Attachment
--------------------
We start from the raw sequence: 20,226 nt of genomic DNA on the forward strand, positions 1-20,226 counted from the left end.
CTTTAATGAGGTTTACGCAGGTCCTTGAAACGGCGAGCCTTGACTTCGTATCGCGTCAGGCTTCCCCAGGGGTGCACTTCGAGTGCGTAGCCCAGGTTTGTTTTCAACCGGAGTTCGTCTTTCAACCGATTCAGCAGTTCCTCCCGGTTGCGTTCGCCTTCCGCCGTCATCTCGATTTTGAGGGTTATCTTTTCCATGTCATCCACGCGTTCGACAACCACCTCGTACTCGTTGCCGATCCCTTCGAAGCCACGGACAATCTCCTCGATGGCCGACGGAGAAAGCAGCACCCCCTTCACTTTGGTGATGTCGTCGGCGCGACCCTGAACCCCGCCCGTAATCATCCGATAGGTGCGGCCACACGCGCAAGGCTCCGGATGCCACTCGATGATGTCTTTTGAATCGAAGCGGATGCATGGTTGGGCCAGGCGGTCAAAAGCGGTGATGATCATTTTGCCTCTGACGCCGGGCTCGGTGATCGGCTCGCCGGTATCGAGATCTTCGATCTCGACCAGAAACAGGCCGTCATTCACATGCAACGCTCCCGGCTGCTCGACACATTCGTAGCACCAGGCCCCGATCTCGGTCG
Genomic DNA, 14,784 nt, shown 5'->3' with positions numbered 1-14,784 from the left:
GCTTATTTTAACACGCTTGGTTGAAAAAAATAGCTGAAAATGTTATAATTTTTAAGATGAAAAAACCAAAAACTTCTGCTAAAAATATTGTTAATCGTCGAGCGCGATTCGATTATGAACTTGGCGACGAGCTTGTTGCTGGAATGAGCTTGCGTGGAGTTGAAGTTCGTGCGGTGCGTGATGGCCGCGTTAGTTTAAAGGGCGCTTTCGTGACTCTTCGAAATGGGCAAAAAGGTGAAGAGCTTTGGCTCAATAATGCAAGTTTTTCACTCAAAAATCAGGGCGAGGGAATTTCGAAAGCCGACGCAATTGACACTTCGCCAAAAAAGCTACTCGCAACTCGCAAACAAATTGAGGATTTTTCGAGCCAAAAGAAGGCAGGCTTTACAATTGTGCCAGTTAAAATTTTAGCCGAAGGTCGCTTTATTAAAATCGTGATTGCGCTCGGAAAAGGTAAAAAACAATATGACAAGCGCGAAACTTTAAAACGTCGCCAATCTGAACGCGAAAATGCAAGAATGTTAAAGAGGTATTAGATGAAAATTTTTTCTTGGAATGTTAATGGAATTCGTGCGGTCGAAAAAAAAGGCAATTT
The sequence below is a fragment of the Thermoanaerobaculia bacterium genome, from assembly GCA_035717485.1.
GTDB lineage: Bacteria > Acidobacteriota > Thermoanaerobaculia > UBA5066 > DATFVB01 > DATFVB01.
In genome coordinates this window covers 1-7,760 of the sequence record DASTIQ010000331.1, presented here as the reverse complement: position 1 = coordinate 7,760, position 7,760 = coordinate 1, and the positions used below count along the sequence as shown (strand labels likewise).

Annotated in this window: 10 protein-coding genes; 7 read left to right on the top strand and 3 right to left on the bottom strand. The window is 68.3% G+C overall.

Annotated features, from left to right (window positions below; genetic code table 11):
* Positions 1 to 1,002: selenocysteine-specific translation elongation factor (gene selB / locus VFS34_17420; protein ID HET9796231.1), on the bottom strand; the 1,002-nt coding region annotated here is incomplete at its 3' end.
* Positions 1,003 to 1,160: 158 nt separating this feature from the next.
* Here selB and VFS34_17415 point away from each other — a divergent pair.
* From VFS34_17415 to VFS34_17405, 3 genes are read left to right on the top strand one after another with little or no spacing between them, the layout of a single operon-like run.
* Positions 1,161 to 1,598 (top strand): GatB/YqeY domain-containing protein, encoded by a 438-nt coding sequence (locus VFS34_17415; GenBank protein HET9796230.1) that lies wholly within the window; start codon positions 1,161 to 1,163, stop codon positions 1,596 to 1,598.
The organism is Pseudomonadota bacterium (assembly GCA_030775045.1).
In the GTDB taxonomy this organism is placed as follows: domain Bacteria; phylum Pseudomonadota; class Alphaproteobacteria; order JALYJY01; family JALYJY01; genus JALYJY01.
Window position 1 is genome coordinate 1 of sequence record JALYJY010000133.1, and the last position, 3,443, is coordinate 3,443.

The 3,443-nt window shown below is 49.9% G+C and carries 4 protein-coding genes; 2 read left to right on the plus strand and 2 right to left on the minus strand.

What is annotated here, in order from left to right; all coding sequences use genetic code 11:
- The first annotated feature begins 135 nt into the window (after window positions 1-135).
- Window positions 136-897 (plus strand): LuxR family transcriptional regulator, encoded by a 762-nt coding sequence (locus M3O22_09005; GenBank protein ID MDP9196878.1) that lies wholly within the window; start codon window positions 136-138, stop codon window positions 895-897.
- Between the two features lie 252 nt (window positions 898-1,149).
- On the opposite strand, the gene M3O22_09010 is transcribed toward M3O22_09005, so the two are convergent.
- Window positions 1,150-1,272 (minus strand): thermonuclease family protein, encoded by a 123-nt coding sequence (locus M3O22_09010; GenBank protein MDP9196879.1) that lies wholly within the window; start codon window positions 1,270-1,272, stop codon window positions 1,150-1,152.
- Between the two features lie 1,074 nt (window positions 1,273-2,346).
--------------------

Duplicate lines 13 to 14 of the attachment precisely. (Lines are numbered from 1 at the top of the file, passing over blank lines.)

* From VFS34_17415 to VFS34_17405, 3 genes are read left to right on the top strand one after another with little or no spacing between them, the layout of a single operon-like run.
* Positions 1,161 to 1,598 (top strand): GatB/YqeY domain-containing protein, encoded by a 438-nt coding sequence (locus VFS34_17415; GenBank protein HET9796230.1) that lies wholly within the window; start codon positions 1,161 to 1,163, stop codon positions 1,596 to 1,598.